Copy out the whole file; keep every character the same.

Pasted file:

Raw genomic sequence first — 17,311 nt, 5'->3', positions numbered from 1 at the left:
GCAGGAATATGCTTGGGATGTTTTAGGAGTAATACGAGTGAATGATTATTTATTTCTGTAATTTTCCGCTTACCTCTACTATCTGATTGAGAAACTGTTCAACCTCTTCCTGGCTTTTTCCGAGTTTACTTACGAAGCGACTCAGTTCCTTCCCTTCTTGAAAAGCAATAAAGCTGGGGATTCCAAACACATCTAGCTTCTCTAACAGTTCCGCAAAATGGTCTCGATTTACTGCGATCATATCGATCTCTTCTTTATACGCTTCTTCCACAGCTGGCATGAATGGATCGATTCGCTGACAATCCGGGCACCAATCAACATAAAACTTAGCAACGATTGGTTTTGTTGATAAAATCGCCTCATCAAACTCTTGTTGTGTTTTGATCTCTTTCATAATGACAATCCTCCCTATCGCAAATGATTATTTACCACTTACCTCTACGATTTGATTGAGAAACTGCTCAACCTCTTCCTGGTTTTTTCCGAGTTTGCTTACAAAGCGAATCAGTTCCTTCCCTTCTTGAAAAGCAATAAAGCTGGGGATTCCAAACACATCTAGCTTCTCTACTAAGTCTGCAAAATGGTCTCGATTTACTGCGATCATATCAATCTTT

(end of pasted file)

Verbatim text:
Raw genomic sequence first — 17,311 nt, 5'->3', positions numbered from 1 at the left:
GCAGGAATATGCTTGGGATGTTTTAGGAGTAATACGAGTGAATGATTATTTATTTCTGTAATTTTCCGCTTACCTCTACTATCTGATTGAGAAACTGTTCAACCTCTTCCTGGCTTTTTCCGAGTTTACTTACGAAGCGACTCAGTTCCTTCCCTTCTTGAAAAGCAATAAAGCTGGGGATTCCAAACACATCTAGCTTCTCTAACAGTTCCGCAAAATGGTCTCGATTTACTGCGATCATATCGATCTCTTCTTTATACGCTTCTTCCACAGCTGGCATGAATGGATCGATTCGCTGACAATCCGGGCACCAATCAACATAAAACTTAGCAACGATTGGTTTTGTTGATAAAATCGCCTCATCAAACTCTTGTTGTGTTTTGATCTCTTTCATAATGACAATCCTCCCTATCGCAAATGATTATTTACCACTTACCTCTACGATTTGATTGAGAAACTGCTCAACCTCTTCCTGGTTTTTTCCGAGTTTGCTTACAAAGCGAATCAGTTCCTTCCCTTCTTGAAAAGCAATAAAGCTGGGGATTCCAAACACATCTAGCTTCTCTACTAAGTCTGCAAAATGGTCTCGATTTACTGCGATCATATCAATCTTT